Being able to work with formalin-fixed paraffin-embedded tissues "is on our roadmap," Gammack said. "It's very challenging and not all FFPE is created equal." The firm has also investigated using Paxgene-preserved tissues, an FFPE-like method developed by Qiagen.

Gammack noted that while some software will be proprietary, the firm also hopes to encourage open-source development. "We want to make sure our datasets are available to be analyzed and well annotated," he said.

So far, Resolve has six early-access partners, three in pharma and three in the academic research market.

"We have a good connection with them," Bontinck said. "They take the input from VIB very well." Researchers at VIB work with many different sample types, which has made the institute a demanding partner. "From their perspective, it's never 'That's impossible, we won't try it,'" he said. "Their first reaction is, 'Let's try it.'"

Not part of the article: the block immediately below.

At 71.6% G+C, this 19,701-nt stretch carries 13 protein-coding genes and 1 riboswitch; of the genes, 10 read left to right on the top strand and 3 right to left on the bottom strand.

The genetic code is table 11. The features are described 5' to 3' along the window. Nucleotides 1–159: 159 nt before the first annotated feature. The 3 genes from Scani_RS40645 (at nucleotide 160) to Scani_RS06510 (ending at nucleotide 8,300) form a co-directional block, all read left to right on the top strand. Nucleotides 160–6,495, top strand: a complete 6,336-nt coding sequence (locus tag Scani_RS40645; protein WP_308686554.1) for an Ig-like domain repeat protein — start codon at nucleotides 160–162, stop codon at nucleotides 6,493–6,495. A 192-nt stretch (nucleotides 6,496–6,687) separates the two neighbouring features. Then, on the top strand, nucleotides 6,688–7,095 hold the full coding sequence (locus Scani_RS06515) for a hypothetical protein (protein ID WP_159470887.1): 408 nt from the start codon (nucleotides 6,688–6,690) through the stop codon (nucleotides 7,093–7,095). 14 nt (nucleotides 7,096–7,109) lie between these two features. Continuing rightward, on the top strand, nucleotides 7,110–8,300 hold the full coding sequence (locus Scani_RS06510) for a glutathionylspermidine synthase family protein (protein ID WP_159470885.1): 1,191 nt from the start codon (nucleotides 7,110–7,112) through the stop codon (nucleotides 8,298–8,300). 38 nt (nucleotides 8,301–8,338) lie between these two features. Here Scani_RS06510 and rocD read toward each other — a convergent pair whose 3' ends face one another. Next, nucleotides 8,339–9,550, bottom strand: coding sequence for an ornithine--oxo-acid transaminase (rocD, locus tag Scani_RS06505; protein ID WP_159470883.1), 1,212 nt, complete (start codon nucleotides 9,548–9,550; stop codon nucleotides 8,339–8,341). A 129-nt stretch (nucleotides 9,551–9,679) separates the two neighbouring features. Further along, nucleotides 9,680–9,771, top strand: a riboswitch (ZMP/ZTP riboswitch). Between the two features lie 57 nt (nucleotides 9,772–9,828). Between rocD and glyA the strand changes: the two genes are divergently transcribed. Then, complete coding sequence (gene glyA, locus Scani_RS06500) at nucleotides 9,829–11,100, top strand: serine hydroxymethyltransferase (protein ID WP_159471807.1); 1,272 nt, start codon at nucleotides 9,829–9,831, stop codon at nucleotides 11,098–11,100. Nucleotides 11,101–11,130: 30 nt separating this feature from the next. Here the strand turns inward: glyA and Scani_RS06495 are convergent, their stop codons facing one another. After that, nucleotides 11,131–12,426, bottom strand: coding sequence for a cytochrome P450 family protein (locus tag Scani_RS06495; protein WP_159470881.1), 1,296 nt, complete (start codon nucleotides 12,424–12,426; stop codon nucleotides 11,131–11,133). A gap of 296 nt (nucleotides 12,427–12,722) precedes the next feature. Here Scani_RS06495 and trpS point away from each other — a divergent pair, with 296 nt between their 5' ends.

One research project at VIB used Resolve's platform to complement single-cell RNA sequencing data coming from 10x's Chromium platform for the analysis of mouse hippocampus. Another, also analyzing mouse brain, tracked different cell subtypes throughout development. "This is very sensitive technology that allows us to look at low-expressed genes," Aerts said.

In addition to human and mouse samples frequently found in the translational research field, Gammack said the ag-bio market is showing interest in applying the platform to plant tissues. Diagnostics is another application that can't be ignored, he added.

"We want to help improve healthcare," Gammack said. "But we're not developing any clinical applications now. That's well down the road."

"We need to understand where it can be applied" in fields like oncology and immunology, he said. "It's not clear to me today what those clinical use cases are. But I am very confident that, in time, those clinical use cases will be developed and they will have significant diagnostic yield."